New home ownership trials based on a shared equity model are underway to help low-income whānau, according to Te Puni Kōkiri chief executive Michelle Hippolite.
The shared-equity model mean iwi would leave some capital in the home, supported by a temporary grant from Te Puni Kōkiri while whānau can accumulate enough capital to obtain bank finance and buy the house outright.
The Port Nicholson Block Settlement Trust; Te Rūnanganui o Ngāti Porou, and the Chatham Islands Housing Partnership Trust will trial the shared equity homeownership model.
“It’s critical that we try other ways of getting more Māori into home ownership,” Hippolite said. “Only 43% of Māori own a home compared to 63% of the general population.”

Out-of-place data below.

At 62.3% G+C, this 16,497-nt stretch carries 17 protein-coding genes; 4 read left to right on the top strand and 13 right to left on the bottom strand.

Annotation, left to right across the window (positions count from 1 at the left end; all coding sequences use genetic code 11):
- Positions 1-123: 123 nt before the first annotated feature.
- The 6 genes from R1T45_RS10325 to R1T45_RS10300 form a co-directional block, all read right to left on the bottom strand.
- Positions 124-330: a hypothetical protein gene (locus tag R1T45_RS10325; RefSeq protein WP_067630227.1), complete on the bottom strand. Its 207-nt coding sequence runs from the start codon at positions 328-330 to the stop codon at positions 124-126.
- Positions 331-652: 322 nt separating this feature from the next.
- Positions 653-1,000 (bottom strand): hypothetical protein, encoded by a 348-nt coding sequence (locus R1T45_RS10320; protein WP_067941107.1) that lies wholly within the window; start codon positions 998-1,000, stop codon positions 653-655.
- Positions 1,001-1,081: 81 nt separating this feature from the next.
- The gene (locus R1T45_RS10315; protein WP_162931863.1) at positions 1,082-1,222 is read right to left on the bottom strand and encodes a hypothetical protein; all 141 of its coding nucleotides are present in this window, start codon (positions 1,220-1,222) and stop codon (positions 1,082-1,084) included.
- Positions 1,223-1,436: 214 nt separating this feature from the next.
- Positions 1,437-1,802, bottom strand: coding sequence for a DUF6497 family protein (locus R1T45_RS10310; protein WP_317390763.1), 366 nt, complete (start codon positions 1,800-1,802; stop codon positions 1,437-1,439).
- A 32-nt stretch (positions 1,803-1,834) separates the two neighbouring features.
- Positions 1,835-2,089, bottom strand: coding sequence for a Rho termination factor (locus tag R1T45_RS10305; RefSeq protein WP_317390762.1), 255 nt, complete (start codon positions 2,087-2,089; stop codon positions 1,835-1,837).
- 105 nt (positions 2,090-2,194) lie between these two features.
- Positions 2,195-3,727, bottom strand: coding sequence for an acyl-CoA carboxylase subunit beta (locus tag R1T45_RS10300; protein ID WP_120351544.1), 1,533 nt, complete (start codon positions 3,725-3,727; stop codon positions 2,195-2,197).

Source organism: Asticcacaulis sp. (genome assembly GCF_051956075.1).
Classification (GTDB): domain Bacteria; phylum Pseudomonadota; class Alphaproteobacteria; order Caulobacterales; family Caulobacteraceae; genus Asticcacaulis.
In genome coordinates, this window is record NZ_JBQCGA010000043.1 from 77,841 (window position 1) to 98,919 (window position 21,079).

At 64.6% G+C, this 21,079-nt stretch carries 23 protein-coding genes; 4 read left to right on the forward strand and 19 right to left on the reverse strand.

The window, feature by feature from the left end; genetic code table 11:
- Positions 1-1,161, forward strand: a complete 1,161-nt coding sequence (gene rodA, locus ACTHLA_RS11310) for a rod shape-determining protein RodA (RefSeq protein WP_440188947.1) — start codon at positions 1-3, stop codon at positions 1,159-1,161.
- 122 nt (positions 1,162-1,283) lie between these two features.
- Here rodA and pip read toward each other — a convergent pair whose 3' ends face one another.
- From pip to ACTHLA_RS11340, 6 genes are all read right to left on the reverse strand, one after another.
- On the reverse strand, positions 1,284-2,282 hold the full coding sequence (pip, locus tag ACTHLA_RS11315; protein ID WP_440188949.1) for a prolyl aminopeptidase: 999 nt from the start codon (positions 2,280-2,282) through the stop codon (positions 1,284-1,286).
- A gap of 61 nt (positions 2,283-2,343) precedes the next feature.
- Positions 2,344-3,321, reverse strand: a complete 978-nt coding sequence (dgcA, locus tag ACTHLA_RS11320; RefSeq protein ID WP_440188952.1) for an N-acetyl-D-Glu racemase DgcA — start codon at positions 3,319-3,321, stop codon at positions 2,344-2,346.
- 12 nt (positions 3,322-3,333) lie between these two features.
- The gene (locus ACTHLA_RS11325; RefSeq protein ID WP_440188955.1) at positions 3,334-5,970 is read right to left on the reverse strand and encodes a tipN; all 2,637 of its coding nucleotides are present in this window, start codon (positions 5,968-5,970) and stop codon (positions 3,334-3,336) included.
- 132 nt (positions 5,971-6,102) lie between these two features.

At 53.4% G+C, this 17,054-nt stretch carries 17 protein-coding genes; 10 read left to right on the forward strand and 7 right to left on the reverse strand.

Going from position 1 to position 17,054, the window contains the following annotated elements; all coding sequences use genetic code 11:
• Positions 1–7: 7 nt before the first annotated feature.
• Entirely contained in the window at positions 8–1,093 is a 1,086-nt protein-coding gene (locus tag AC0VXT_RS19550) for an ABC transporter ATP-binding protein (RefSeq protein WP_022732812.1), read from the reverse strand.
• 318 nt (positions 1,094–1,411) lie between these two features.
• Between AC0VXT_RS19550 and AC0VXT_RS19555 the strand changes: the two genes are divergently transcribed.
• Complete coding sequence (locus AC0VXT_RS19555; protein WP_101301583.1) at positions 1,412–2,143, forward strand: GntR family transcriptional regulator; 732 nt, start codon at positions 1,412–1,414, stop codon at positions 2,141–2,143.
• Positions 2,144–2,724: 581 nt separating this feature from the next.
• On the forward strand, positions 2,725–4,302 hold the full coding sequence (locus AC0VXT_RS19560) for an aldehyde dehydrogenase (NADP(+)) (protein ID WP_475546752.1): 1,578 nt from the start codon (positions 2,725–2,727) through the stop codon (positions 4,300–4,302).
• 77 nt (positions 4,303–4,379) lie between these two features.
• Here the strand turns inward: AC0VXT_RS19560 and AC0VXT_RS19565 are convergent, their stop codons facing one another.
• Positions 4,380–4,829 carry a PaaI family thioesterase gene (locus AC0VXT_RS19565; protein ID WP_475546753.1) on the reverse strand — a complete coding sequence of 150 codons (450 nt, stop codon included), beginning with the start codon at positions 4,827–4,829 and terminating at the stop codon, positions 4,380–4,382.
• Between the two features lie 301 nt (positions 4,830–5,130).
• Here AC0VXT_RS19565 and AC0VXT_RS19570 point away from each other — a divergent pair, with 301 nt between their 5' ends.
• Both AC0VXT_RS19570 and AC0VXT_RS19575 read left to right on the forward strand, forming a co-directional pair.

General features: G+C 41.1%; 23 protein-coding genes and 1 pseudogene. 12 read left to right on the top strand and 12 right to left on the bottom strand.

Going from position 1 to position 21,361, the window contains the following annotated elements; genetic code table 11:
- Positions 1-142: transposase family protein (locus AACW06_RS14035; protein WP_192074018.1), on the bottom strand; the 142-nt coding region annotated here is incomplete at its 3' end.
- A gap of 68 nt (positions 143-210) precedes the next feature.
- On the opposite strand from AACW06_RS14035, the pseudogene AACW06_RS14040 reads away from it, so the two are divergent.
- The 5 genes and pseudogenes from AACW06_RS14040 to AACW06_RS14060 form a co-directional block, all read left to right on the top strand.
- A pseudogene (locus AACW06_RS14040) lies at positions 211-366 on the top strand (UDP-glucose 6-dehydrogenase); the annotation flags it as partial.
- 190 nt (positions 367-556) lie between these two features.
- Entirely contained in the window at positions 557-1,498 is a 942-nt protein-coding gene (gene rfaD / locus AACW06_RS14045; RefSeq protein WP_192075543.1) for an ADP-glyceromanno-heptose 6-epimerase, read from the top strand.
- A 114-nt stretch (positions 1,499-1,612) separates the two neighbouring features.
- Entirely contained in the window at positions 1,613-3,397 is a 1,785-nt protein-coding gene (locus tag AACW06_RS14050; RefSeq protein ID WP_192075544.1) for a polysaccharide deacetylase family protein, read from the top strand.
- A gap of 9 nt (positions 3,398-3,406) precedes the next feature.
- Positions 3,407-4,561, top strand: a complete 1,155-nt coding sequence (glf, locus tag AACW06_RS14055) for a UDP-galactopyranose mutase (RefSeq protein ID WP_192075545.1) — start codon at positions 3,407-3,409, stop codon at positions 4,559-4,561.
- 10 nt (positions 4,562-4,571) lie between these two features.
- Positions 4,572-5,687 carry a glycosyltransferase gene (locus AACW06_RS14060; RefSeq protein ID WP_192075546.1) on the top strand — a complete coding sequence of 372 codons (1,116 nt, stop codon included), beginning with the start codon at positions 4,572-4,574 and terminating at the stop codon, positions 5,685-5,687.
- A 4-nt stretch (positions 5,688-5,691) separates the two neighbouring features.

Other groups to co-design home ownership trials include: Te Tihi o Ruahine Whānau Ora Alliance in Palmerston North; and Te Taiwhenua o Heretaunga in the Hawkes Bay.
Te Tihi o Ruahine Whānau Ora Alliance in Palmerston North are trialling a rent to own arrangement with support through Te Puni Kōkiri capital seed grant funding. Whānau will accumulate sufficient capital to buy their homes outright.
Te Taiwhenua o Heretaunga in the Hawkes Bay are trialling a co-housing arrangement, where several whānau could buy a group of homes, and live according to kaupapa Māori with support through Te Puni Kōkiri capital seed grant funding.
“These trials provide us with an opportunity to consider different ways of supporting whānau on a pathway to realise their housing aspirations,” the chief executive added.
All of the trials include financial literacy support to help whānau decide whether they are ready for home ownership.